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2020 Financial Markets Update

Week in Review: March 1, 2024

March 4, 2024

Recap & Commentary

Markets ended the week with the S&P 500 closing at a new record high. The tech-heavy NASDAQ also set a new record during the week, surpassing its prior high from November 2021.

For most of the week, markets lacked direction as they awaited the release of core personal consumption expenditures (PCE) data, the Fed’s preferred inflation measure. Following recent stronger-than-expected CPI and PPI reports, markets were already braced for a reading showing an uptick in the pace of monthly inflation. January saw core PCE prices increase 0.4%, up from December’s 0.1% pace, but markets rallied nonetheless, seemingly relieved that it wasn’t any “hotter”. The release served to further corroborate the Fed’s continued wariness about easing monetary policy too soon.

Given the ongoing concerns about an economic slowdown/recession, it makes sense that investors remain wary about the recent strength of equity markets, with the S&P 500 up 7.7% through Friday, following a 24% gain in 2023.  However, it is important to remember that the markets are not the economy and vice versa, and that according to Ned Davis Research, since 1930 the average bull market has lasted nearly 700 days.  As measured from its lows in October 2022, the current bull market is just under 350 days. In other words, while nothing is guaranteed, equity markets could, as they often do, continue to climb the current “wall of worry” for the time being.

Through Thursday, 97% of S&P 500 companies had reported fourth quarter earnings. Thus far, 73% of reporting companies have beaten their earnings expectations, slightly below the 5-year average of 77%. According to industry group FactSet, consolidated earnings growth is expected to be 4.0%, up from the expected growth forecast of 1.5% at the end of December.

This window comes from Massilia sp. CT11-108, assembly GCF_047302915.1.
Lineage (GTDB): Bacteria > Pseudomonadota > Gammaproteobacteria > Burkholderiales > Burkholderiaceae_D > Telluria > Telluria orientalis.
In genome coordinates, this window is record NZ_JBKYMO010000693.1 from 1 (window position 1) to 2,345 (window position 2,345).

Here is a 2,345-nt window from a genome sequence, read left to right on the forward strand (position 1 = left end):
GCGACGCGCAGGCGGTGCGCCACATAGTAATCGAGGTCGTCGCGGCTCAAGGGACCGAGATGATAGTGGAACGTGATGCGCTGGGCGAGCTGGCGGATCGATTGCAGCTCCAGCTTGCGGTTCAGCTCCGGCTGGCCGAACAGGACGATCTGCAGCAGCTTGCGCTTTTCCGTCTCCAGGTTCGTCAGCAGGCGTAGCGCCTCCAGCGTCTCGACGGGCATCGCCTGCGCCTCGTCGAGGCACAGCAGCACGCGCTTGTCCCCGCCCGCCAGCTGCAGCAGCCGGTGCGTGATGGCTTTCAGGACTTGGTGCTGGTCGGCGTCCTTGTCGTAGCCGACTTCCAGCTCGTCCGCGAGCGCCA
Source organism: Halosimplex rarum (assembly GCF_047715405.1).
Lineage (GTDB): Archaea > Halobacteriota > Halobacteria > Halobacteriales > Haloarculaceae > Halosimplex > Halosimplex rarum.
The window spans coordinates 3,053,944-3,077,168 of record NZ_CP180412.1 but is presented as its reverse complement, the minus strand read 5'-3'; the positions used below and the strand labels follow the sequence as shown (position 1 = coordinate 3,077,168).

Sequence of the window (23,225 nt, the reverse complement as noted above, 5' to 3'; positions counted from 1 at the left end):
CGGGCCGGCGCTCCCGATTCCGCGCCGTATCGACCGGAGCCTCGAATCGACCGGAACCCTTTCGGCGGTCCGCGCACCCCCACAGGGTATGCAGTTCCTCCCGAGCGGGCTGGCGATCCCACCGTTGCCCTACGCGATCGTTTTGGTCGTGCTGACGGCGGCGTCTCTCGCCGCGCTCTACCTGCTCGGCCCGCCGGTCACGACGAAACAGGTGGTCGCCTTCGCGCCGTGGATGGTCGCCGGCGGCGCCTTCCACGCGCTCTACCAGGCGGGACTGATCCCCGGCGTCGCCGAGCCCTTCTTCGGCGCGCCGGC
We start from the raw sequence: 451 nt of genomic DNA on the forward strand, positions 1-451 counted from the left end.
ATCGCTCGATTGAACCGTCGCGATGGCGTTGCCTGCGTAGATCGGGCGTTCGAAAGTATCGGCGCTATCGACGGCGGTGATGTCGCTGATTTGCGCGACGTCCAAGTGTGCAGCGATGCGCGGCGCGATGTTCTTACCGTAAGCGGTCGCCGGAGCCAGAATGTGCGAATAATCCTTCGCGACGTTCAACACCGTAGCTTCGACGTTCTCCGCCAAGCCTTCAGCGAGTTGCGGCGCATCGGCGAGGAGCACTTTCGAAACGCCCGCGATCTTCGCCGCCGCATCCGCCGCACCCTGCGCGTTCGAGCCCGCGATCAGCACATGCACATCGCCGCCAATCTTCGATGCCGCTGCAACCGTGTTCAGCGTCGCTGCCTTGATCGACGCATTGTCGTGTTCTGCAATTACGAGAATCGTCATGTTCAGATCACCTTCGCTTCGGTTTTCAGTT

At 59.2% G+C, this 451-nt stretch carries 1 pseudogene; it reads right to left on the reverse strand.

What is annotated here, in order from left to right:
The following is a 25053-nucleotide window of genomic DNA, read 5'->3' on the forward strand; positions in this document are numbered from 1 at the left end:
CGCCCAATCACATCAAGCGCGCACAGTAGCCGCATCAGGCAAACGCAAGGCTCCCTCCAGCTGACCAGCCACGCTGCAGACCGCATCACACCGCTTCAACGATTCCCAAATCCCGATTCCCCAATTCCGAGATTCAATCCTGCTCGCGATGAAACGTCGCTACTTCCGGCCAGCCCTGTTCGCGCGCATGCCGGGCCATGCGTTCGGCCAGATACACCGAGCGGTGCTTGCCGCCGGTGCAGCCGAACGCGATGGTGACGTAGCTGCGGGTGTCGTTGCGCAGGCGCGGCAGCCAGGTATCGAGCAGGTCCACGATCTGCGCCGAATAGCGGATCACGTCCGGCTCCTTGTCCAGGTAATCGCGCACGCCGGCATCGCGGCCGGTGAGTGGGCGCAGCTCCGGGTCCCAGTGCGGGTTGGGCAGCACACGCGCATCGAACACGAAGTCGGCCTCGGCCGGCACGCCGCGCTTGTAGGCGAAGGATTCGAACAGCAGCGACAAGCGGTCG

Economic Commentary

The Core PCE prices index was in line with expectations in January, increasing 0.4% for the month, up sharply from December’s 0.1% pace. However, compared to a year ago, core PCE slowed 0.1% to 2.8%. Goods prices declined 0.2% in January, while services prices increased 0.6%. Over the past year, goods prices declined 0.5%, while services prices increased 3.9%. Notably, services ex. housing, increased 0.6% in January, marking the third fastest monthly increase in the last 15 years. The broad increase in services prices is yet to slow consumer spending. Services spending rose 1% in January, the largest monthly gain in a year. Since last year, services spending increased 6.3%, propped up by a 4.8% increase in personal income over that same timeframe. Personal income rose 1% in January, though much of that was attributable to a social security cost of living adjustment, and after adjusting for inflation, wages and salaries were effectively flat during the month.

US manufacturing, as measured by ISM data, slowed more than expected in February, contracting for the 16th consecutive month. Both new orders and production slipped into contraction territory, while employment contracted for the 5th consecutive month driven by significant layoff activity.

Of Note

Congress passed, and President Biden signed, a short-term funding bill averting a government shutdown. Congress now has until March 8 and March 20 to craft new funding bills to avert further partial shutdowns.

Market Indices   (As of 03/01/2024)

S&P 5001.0%
Small Caps3.0%
Intl. Developed0.7%
Intl. Emerging-0.4%
U.S. Bond Market0.5%
10-Year Treas. Yield4.19%
U.S. Dollar-0.1%
WTI Oil ($/bl)$80
Gold ($/oz)$2,093

The Week Ahead

  • Nonfarm Payrolls
  • JOLTs
  • Services PMI
  • Manufacturing PMI
  • Consumer Credit
  • Weekly Jobless Claims

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